Listen without judgment: It’s important that your loved one feels safe enough to open up fully without worrying they’ll be judged or misunderstood. Take the time to listen and try not to offer any quick solutions or advice unless you’re asked for it directly. Focus on validation by summarizing what was said so they know you’re hearing them.

Set boundaries: That being said, it’s important you look out for yourself and set boundaries. If a certain topic is triggering for you, validate your loved one’s feelings, but let them know that you do not feel comfortable discussing further with them. Follow up by letting them know you would be happy to help connect them with a professional who can help in a much greater capacity.

Offer practical help: If your loved one is struggling with everyday tasks like cooking or cleaning, see if there’s anything you can do to help. You might offer to pick up around the house or take care of the shopping so they can focus emotionally on taking care of themself.

Encourage self-care: Helping a traumatized loved one practice healthy coping mechanisms such as exercise, relaxation techniques, journaling for mental health, or talk therapy can be a crucial component in their recovery journey. It is equally as important you care for yourself, as well. You cannot fully help someone else if you, yourself, are in need of help, too.

Seek professional help together: Talking things through with a trained therapist can provide invaluable insight and guidance that would otherwise be unavailable.

Being on the receiving end of someone else’s trauma can be difficult, but there are ways you can support your loved one. Being present and actively listening, without judgment, can make a huge difference.

As the trauma dumper

When it comes to trauma dumping, we generally think more about the person on the receiving end — but what about the person doing the dumping?

If you find yourself in a relationship where you trauma dump on others (or you feel tempted to do so), make an effort to stop, for your sake and theirs.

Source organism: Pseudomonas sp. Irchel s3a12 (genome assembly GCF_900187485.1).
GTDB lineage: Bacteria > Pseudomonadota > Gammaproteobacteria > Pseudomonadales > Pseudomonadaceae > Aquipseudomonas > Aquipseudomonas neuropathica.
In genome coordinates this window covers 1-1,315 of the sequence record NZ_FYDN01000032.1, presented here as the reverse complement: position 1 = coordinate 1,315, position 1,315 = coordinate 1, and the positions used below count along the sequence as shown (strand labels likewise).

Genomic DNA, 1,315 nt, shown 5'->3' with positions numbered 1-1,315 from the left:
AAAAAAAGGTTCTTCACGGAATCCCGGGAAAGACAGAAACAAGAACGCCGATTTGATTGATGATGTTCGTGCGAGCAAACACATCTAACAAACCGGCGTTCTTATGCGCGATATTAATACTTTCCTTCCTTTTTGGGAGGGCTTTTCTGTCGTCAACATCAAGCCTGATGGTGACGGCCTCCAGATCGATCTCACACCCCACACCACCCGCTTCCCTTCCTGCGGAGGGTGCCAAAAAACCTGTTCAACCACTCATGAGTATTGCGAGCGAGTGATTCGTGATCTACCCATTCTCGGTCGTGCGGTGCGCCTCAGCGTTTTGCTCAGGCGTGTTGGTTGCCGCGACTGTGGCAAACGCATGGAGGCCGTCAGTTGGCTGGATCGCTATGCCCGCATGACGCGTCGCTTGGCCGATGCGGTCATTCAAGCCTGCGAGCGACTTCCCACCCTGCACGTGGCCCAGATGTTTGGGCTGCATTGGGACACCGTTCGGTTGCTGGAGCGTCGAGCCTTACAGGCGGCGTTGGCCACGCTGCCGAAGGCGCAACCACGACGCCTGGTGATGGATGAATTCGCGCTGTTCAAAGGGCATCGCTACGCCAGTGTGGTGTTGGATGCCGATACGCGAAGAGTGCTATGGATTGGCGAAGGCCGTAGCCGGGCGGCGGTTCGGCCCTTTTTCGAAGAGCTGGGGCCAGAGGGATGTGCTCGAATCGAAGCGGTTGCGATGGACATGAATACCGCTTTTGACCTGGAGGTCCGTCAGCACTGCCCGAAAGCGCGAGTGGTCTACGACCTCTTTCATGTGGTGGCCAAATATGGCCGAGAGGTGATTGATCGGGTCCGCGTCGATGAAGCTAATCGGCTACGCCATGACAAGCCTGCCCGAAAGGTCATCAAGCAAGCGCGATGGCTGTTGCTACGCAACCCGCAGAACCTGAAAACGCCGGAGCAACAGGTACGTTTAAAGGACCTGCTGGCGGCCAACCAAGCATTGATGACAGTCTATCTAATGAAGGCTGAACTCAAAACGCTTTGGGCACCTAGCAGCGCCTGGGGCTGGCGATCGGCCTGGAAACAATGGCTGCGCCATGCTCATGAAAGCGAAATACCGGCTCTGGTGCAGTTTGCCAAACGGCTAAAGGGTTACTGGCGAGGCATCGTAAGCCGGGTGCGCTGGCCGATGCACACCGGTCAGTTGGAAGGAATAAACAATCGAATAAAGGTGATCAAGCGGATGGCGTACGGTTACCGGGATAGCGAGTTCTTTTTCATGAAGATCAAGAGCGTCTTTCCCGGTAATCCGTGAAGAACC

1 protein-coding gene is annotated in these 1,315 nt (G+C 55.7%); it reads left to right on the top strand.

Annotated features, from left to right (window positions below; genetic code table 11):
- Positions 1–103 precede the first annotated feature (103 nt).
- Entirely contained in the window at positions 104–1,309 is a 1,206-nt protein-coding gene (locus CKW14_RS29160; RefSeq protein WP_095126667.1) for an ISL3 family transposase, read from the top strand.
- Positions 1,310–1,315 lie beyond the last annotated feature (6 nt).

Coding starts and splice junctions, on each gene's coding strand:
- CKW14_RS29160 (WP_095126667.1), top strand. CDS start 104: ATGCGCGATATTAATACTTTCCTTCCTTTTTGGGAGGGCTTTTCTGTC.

Take some time for self-reflection

Try identifying why you’re turning to this type of behavior to cope 

Consider trauma therapy so you can make the necessary changes to prevent the pattern from continuing 

Learn How to Effectively Deal with Trauma with Talkspace

If you’re struggling with trauma, seeking help from a mental health professional is essential, especially if you’re dumping your trauma onto others. Trauma dumping can damage existing relationships and make it difficult to form new, healthy ones.

When not dealt with, trauma can lead to anxiety, depression, and other physical and mental health conditions. If you need someone to talk to, consider reaching out to a therapist or counselor who can help you deal with your trauma more positively and effectively.

If you’re looking for help, consider seeking out online therapy. Talkspace is an online therapy platform that’s a great option if you don’t have the time or ability to see a therapist in person. Online therapy can provide the guidance you need to work through your trauma in a safe and confidential setting from the comfort of your home. 

Reach out to Talkspace today to learn more about how to deal with trauma


Social Media and Mental Health. Accessed November 23, 2022. 

Trauma and violence. SAMHSA. Accessed November 23, 2022. 

The post Trauma Dumping: The Signs & Effects of Oversharing Trauma appeared first on Talkspace.